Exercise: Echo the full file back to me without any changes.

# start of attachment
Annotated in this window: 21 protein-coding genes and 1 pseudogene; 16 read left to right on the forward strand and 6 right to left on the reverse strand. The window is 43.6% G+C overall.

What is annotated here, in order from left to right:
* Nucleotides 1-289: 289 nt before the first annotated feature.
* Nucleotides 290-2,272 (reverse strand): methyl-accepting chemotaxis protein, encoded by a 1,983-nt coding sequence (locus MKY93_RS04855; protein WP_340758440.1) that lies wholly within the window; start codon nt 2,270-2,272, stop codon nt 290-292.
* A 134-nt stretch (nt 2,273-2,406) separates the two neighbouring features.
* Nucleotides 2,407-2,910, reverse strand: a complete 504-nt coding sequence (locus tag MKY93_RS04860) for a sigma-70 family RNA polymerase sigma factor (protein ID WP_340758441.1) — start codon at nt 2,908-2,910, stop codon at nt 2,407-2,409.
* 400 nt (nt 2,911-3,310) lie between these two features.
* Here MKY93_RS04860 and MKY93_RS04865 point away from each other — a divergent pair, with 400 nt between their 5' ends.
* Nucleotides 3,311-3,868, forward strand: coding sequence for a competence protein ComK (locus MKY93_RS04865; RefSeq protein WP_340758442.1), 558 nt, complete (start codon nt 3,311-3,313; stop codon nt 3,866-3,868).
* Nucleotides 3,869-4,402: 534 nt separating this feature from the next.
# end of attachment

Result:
Annotated in this window: 21 protein-coding genes and 1 pseudogene; 16 read left to right on the forward strand and 6 right to left on the reverse strand. The window is 43.6% G+C overall.

What is annotated here, in order from left to right:
* Nucleotides 1-289: 289 nt before the first annotated feature.
* Nucleotides 290-2,272 (reverse strand): methyl-accepting chemotaxis protein, encoded by a 1,983-nt coding sequence (locus MKY93_RS04855; protein WP_340758440.1) that lies wholly within the window; start codon nt 2,270-2,272, stop codon nt 290-292.
* A 134-nt stretch (nt 2,273-2,406) separates the two neighbouring features.
* Nucleotides 2,407-2,910, reverse strand: a complete 504-nt coding sequence (locus tag MKY93_RS04860) for a sigma-70 family RNA polymerase sigma factor (protein ID WP_340758441.1) — start codon at nt 2,908-2,910, stop codon at nt 2,407-2,409.
* 400 nt (nt 2,911-3,310) lie between these two features.
* Here MKY93_RS04860 and MKY93_RS04865 point away from each other — a divergent pair, with 400 nt between their 5' ends.
* Nucleotides 3,311-3,868, forward strand: coding sequence for a competence protein ComK (locus MKY93_RS04865; RefSeq protein WP_340758442.1), 558 nt, complete (start codon nt 3,311-3,313; stop codon nt 3,866-3,868).
* Nucleotides 3,869-4,402: 534 nt separating this feature from the next.